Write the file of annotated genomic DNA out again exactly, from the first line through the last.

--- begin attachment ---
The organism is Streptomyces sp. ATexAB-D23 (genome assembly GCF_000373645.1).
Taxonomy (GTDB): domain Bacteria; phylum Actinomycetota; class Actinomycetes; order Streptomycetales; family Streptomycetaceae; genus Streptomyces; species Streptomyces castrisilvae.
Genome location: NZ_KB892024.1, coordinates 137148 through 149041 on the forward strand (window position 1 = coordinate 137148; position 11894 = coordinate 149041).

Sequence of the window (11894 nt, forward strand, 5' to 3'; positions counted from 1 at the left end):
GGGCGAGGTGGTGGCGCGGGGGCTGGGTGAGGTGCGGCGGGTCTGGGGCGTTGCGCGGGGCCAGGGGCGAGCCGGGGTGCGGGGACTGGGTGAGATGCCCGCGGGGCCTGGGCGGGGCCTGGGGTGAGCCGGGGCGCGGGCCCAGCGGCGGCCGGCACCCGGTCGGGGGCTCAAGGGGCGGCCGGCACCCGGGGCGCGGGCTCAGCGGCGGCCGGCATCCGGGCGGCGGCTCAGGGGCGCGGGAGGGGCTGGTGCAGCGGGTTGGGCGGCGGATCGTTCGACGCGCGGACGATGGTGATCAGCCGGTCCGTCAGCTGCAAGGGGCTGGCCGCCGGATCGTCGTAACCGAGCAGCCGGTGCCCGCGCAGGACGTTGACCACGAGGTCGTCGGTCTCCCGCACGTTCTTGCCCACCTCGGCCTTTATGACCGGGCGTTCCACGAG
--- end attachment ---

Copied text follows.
The organism is Streptomyces sp. ATexAB-D23 (genome assembly GCF_000373645.1).
Taxonomy (GTDB): domain Bacteria; phylum Actinomycetota; class Actinomycetes; order Streptomycetales; family Streptomycetaceae; genus Streptomyces; species Streptomyces castrisilvae.
Genome location: NZ_KB892024.1, coordinates 137148 through 149041 on the forward strand (window position 1 = coordinate 137148; position 11894 = coordinate 149041).

Sequence of the window (11894 nt, forward strand, 5' to 3'; positions counted from 1 at the left end):
GGGCGAGGTGGTGGCGCGGGGGCTGGGTGAGGTGCGGCGGGTCTGGGGCGTTGCGCGGGGCCAGGGGCGAGCCGGGGTGCGGGGACTGGGTGAGATGCCCGCGGGGCCTGGGCGGGGCCTGGGGTGAGCCGGGGCGCGGGCCCAGCGGCGGCCGGCACCCGGTCGGGGGCTCAAGGGGCGGCCGGCACCCGGGGCGCGGGCTCAGCGGCGGCCGGCATCCGGGCGGCGGCTCAGGGGCGCGGGAGGGGCTGGTGCAGCGGGTTGGGCGGCGGATCGTTCGACGCGCGGACGATGGTGATCAGCCGGTCCGTCAGCTGCAAGGGGCTGGCCGCCGGATCGTCGTAACCGAGCAGCCGGTGCCCGCGCAGGACGTTGACCACGAGGTCGTCGGTCTCCCGCACGTTCTTGCCCACCTCGGCCTTTATGACCGGGCGTTCCACGAG